The Response - Page 4
September 10, 2001
They had no idea. When asked, 'OK, when we need to tune a generated query, who can help me rewrite the code in the EJB?' The answer was, 'Oh, you cannot tune that code, you have to do it all in the database'. The application was to remain untouched. At that point, I was ready to walk away from the project — it was already clear to me that there was no way this application would work:
That was shown to be the case in the first hour of testing. As it turns out, the first thing the application did was a:
What this did was to force a serialization of all work. The model implemented in the database was such that before any significant work could proceed, you had to lock an extremely scarce resource. That immediately turned this application into a very large single user system. The developers did not believe me (in another database, employing a shared read lock, the observed behavior was different). After spending ten minutes with a tool called TKPROF (you'll hear a lot more about this in Tuning Strategies and Tools, Chapter 10) I was able to show them that, yes, in fact this was the SQL executed by the application (they had no idea — they had never seen the SQL). Not only was it the SQL executed by the application but by using two SQL*PLUS sessions I was able to show them that session two will wait for session one to completely finish its work before proceeding.
So, instead of spending a week benchmarking the application, I
spent the time teaching them about tuning, database locking,
concurrency control mechanisms, how it worked in Oracle versus
Informix versus SQL Server versus DB2 and so on (it is different
in each case). What I had to understand first, though, was the
reason for the
Repeatable read is a database term that says if I read a row once in my transaction and I read the row again later in the same transaction, the row will not have changed — the read is repeatable.
Why did they want this? They had heard it was a 'good thing'. OK, fair enough, you want repeatable read. The way to do that in Oracle is to set the isolation level to serializable (which not only gives you a repeatable read for any row of data, it gives you a repeatable read for a query — if you execute the same query two times in a transaction, you'll get the same results). To get a repeatable read in Oracle, you do not want to use SELECT FOR UPDATE, which you only do when you want to physically serialize access to data. Unfortunately, the tool they utilized did not know about that — it was developed primarily for use with another database where this was the way to get a repeatable read.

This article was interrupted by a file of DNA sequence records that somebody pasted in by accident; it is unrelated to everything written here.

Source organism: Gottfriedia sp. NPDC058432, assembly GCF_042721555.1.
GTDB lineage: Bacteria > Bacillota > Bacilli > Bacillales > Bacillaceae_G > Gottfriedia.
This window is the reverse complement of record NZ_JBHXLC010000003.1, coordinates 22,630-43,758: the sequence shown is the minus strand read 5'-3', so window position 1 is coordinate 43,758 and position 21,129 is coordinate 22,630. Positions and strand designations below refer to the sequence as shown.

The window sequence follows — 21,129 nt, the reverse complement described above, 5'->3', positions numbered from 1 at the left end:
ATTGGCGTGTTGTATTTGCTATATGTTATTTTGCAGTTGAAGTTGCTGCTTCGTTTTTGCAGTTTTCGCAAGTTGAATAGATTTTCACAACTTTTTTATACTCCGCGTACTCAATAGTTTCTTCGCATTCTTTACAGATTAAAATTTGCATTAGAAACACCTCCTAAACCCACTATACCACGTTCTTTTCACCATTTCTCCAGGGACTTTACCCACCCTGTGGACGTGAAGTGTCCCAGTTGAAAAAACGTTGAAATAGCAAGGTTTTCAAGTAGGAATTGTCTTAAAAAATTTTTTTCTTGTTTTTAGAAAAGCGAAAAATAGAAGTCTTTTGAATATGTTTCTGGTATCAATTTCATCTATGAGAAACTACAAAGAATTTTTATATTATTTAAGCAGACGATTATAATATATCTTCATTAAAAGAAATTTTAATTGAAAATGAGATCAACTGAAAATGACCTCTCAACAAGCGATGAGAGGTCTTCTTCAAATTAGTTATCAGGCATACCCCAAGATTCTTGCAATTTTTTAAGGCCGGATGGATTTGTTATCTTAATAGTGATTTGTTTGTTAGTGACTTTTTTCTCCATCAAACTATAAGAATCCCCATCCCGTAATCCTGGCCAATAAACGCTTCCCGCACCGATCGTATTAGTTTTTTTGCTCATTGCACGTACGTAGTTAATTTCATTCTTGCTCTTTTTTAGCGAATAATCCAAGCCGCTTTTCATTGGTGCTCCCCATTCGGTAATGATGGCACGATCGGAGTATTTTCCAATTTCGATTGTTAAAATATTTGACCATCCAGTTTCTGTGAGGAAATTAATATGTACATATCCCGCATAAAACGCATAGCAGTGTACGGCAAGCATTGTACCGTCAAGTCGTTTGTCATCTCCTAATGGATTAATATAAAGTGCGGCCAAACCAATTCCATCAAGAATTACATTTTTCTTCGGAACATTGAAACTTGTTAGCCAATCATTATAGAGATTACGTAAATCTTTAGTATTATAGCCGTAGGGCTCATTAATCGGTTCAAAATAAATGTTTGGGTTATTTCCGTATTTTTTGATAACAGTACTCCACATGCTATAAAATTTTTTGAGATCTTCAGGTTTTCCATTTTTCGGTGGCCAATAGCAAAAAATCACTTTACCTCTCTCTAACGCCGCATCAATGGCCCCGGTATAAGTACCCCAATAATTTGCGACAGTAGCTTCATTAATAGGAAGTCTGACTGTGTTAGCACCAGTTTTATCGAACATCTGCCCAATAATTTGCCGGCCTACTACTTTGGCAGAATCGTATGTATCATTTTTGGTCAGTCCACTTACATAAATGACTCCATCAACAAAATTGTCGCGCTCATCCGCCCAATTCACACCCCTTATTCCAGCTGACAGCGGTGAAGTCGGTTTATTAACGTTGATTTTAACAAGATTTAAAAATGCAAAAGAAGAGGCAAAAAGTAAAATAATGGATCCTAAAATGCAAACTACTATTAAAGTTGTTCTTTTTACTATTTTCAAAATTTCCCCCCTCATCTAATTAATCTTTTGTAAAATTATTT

So, what we had to do in this case, in order to achieve serializable transactions, was to create a logon trigger in the database that altered the session for these applications and set the isolation level to serializable. We went back to the tool they were using and turned off the switches for repeatable reads and re-ran the application. Now, with the FOR UPDATE clause removed, we got some actual concurrent work done in the database.
That was hardly the end of the problems on this project. We had to figure out:
At the end of the week the developers, who had been insulated from the database, were amazed at what the database could actually provide for them, how easy it was to get that information and, most importantly, how big a difference it could make to the performance of their application. We didn't do the benchmark that week (they had some reworking to do!) but in the end they were successful — just behind schedule by a couple of weeks.
This is not a criticism of tools or technologies like EJBs and container managed persistence. This is a criticism of purposely remaining ignorant of the database and how it works and how to use it. The technologies used in this case worked well — after the developers got some insight into the database itself.
The bottom line is that the database is typically the cornerstone of your application. If it does not work well, nothing else really matters. If you have a black box and it does not work well — what are you going to do about it? About the only thing you can do is look at it and wonder why it is not doing so well. You cannot fix it, you cannot tune it, you quite simply do not understand how it works — and you made the decision to be in this position. The alternative is the approach that I advocate: understand your database, know how it works, know what it can do for you, and use it to its fullest potential.
How (and how not) to Develop Database Applications
That's enough hypothesizing, for now at least. In the remainder of this chapter, I will take a more empirical approach, discussing why knowledge of the database and its workings will definitely go a long way towards a successful implementation (without having to write the application twice!). Some problems are simple to fix as long as you understand how to find them. Others require drastic rewrites. One of the goals of this book is to help you avoid the problems in the first place.
In the following sections, I discuss certain core Oracle features without delving into exactly what these features are and all of the ramifications of using them. For example, I discuss just one of the implications of using Multi-Threaded Server (MTS) architecture— a mode in which you can (and sometimes have to) configure Oracle in order to support multiple database connections. I will not, however, go fully into what MTS is, how it works and so on. Those facts are covered in detail in the Oracle Server Concepts Manual (with more information to be found in the Net8 Administrators Guide).